Interview with Gianfranco Gallo (Actor)
How did you get involved in the project? How was the casting process? I had a meeting with another director, Giuseppe Gagliardi, for the SKY series entitled 1992. That occasion he asked me if I had been called for Mafia Millionaires, he knew the screenplay and was convinced that there was a role suitable for myself. I was then contacted by the casting to which Gagliardi had called and I auditioned for the role of Don Carmine, an audition that then saw the director Alessandro Piva who chose me.
How did you prepare for the role of Carmine? Did you contact real mafia bosses or criminals to get some insight on that life?
It was not the first time I played a Camorra boss. Usually I was preparing myself studying videos, collecting news, trying to get to know relatives who could tell me about those characters in their private life. For the role of Don Carmine was different, I knew who was he inspired on, but I had no videos to watch, nor many stories to listen to. So I started from his biography and he seemed to me an interesting character, from a Shakespearean tragedy, a king of evil that abdicates because of disappointment rather than winning it all. Disappointed by the same world he had created. A kind of voluntary exile, a character to be grasped in his silences more than in his actions, in the deep looks with which he questions his men, his affections, himself. That study also helped me a lot in the construction of Giuseppe Avitabile, the role I played in the Gomorrah series.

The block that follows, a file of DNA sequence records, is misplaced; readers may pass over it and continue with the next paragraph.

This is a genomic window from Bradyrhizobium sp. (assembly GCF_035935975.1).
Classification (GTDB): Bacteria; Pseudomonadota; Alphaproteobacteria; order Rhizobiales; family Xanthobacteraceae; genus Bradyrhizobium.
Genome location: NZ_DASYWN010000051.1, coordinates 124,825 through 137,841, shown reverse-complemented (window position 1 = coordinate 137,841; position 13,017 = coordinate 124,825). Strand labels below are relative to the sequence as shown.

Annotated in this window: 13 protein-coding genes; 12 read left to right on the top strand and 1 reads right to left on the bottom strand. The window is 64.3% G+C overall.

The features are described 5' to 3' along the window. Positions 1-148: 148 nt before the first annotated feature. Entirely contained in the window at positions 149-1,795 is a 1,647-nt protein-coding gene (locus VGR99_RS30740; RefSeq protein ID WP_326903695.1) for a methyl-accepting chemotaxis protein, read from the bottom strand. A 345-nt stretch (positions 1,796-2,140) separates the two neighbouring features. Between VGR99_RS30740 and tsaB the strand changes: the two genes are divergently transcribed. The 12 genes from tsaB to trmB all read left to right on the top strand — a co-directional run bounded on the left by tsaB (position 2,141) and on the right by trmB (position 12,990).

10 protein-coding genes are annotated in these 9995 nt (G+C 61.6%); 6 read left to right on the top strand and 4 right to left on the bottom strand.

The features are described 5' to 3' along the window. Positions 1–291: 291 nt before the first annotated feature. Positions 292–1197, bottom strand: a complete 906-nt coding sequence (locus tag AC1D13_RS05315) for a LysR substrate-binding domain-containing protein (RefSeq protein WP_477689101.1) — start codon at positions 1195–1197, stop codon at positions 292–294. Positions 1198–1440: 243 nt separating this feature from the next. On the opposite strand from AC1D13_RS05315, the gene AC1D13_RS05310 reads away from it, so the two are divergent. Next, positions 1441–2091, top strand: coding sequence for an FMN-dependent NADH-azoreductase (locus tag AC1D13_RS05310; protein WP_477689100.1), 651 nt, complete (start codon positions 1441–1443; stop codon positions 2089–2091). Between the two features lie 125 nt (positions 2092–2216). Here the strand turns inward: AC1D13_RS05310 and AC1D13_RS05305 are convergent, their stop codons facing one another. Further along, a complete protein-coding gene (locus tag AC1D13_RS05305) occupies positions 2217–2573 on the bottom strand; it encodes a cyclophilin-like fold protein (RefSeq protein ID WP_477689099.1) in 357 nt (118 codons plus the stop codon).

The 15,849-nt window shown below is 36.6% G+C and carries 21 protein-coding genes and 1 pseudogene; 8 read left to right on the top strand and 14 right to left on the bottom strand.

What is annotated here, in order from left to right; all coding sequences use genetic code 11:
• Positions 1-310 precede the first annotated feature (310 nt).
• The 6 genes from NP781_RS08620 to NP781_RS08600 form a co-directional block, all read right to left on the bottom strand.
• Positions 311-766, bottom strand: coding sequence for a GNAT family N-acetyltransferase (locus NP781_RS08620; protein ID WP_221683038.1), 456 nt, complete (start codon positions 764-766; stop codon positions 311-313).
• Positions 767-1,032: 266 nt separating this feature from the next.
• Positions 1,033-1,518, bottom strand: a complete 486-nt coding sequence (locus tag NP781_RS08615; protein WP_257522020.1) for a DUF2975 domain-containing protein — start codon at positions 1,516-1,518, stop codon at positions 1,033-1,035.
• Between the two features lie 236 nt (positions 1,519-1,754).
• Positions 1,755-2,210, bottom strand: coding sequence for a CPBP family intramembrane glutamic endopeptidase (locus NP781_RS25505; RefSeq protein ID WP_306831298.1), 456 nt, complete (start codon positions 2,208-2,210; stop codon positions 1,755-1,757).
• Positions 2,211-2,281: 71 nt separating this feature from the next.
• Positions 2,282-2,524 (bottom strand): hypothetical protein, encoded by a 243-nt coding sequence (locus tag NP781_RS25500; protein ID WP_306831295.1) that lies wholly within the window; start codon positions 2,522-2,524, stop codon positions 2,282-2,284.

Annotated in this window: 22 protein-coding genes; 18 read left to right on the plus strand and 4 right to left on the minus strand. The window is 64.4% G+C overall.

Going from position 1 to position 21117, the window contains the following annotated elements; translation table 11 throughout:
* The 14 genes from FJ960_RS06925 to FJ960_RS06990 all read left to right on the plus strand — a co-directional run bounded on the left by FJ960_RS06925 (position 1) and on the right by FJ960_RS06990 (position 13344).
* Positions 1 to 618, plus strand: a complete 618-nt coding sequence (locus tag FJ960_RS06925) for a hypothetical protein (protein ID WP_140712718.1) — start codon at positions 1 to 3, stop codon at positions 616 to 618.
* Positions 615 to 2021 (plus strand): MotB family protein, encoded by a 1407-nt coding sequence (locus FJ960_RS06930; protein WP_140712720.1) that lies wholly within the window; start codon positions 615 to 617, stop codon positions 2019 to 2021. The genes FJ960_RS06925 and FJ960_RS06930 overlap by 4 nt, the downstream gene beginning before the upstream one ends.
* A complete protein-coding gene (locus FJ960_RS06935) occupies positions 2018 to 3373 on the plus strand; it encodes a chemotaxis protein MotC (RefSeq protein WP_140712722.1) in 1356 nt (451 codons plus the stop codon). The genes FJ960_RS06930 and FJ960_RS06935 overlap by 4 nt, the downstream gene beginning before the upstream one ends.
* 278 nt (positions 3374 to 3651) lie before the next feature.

The film is quite violent at times, does that portray accurately the reality of the mafia in southern Italy?
Unfortunately, I think all the mafias are violent, the South American more violent than the Italian one, at least in style. But ours, until the time when the film stops, was a pyramidal structure, this made it unique and almost unquestionable.
In your opinion, what makes of Mafia Millionaires different from other movies about the Italian mafia?
Very often in Italy they make films on the mafia with a documentary approach, with actors often taken from the street, we pay in some way the neorealism of the past. Mafia Millionaires, instead, is an art film, thought and written for actors, also very important interpretations. It is something closer to Goodfellas than to Gomorra, so to speak, not in the means, of course, but in the intentions.
What did you find more challenging while filming the movie?
Being a character that spans decades of life, makeup has been one of the most stressful things. I think the make-up artist Puccio Desiato did a great job. Towards the end when I watch the film, I hardly recognize myself.
Return to Mafia Millionaires